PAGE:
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A Runners Weight Loss Diet

Updated on August 11, 2015

Running is an excellent way to shed extra pounds while improving overall fitness, boosting your sex drive and reducing the risk of heart disease. Studies show that running burns more calories than most other training regimes.

You will not meet your fitness goals, including weight loss, if you do not pay attention to your food intake. Running cannot make up for bad food choices so you are negating your physical efforts. Let one word be your guide: balance.

Set Attainable Goals

When you set a primary goal that is unrealistic you set yourself up for frustration and burnout. Take the time to accurately learn how many calories you will burn with your runs and what the true calorie count is in your food. Set attainable but challenging goals so you can meet them, be reenergized and motivated to continue.

If you're willing to make this a long term commitment you want to make sure you have goals that will safely get you where you want to be. Keep your goals small and build on your success. A great starting goal is 2 pounds a week.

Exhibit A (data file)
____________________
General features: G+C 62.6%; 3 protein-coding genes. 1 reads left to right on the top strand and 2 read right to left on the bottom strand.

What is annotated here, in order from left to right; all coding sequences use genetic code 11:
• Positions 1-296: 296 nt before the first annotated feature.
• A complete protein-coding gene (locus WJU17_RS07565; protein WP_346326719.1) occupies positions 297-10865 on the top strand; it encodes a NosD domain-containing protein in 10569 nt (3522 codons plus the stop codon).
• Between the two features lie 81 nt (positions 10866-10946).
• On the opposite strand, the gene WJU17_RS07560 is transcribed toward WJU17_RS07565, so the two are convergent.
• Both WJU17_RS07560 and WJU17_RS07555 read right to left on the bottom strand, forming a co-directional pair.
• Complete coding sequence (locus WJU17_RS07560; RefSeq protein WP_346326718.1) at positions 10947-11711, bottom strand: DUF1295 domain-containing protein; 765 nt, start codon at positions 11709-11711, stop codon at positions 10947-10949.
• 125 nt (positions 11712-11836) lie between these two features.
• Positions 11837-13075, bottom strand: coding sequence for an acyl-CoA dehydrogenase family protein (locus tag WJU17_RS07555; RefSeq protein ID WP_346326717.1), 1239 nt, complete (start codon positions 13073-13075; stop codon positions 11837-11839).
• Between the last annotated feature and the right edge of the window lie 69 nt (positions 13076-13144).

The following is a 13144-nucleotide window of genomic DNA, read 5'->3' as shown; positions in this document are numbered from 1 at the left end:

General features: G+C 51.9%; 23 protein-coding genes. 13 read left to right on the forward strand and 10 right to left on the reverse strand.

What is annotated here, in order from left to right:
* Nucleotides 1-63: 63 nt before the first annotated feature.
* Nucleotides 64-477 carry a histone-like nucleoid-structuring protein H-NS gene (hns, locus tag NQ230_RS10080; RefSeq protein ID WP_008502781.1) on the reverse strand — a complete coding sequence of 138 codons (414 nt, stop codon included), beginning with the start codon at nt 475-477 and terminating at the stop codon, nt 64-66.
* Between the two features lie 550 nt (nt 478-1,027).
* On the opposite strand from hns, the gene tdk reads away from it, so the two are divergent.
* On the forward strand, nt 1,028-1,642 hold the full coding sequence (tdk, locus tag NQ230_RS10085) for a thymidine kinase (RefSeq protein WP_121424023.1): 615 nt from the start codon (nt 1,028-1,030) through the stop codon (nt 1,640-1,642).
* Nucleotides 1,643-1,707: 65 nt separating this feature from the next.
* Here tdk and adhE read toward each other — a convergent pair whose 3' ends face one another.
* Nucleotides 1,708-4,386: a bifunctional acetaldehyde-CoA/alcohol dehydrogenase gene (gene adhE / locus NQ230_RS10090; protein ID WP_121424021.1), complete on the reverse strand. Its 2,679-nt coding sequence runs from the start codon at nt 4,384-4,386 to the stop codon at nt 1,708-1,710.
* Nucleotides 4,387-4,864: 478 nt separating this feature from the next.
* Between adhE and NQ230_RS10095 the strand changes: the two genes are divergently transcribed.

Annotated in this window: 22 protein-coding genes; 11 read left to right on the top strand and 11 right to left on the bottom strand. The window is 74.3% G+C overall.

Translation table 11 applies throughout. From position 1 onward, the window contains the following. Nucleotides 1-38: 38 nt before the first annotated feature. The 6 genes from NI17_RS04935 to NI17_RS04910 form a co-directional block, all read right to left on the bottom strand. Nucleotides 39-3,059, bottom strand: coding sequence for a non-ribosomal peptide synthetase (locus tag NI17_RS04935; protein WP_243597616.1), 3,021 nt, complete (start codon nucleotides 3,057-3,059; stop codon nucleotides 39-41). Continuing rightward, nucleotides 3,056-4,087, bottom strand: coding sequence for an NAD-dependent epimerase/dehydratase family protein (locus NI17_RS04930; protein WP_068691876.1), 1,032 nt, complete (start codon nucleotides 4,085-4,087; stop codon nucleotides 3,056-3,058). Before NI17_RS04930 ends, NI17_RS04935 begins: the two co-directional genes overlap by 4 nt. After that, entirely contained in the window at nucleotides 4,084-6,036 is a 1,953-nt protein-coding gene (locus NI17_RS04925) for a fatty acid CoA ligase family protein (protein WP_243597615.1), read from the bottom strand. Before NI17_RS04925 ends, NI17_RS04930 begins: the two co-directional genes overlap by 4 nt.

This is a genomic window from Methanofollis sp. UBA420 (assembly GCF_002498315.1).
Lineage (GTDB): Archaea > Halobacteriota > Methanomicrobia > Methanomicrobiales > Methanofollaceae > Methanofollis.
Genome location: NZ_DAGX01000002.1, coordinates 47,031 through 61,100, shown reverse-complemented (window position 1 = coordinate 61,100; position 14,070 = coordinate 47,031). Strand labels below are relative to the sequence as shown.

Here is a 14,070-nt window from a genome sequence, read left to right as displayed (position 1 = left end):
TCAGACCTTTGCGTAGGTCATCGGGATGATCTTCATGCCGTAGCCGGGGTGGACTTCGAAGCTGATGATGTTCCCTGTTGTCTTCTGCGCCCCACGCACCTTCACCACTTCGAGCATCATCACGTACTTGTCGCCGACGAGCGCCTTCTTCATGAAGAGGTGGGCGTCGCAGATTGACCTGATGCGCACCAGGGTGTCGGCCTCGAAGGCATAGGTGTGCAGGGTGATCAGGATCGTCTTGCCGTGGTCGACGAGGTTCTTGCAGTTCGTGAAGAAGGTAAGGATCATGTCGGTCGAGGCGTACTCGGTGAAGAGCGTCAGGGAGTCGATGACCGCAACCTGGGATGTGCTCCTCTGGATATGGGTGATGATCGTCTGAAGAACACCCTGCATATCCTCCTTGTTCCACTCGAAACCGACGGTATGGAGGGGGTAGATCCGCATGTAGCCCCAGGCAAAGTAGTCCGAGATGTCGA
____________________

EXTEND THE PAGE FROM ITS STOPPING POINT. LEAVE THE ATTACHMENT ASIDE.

Starving Equals Disaster

Eating a number of small meals throughout the day will keep your energy level. Many people make the mistake of starving themselves. This is an especially bad idea if you are including running in your plan. You cannot run on insufficient fuel you must feed your metabolism. You'll also stop the weight loss process by forcing your body into starvation mode, causing you to plateau and leading to weight gain.

Keep your body functioning at optimal performance levels by eating 4 or 5 small meals a day, one every three or four hours? Do not eat as a slave to cravings or hunger but instead to support your fitness goals.

Be sure to eat a small meal a few hours before a run and another immediately following. These are the best times for calorie intake is they are also the best time for burn. Calories consumed around this period will be converted to energy for your run while calories consumed at other times are stored in your body as fat.

Make the most of your routine by planning your workout around your normal meal times. If you enjoy a hardy morning meal eat something small, go for your run then come home to a healthy breakfast.

Good Carbs for Good Energy

Glycogen is the fuel your body needs for training. Don't cut the carbs unless you want to lose energy. Complex carbohydrates take longer for the body to break down and use. Because complex carbohydrates take longer to break down they will keep you feeling fuller longer and will fuel you consistently while you work out. Most complex carbs are also nutrient rich and great for overall health.

Good carbs can be found in vegetables, try to include as many colors as possible, whole grains, and beans. Avoid simple carbs that are packed with sugar and can lead to crashes. Try not to eat too much fruit some is fine but don't overdo it, avoid white bread, candy and chips, soda, and pastry.

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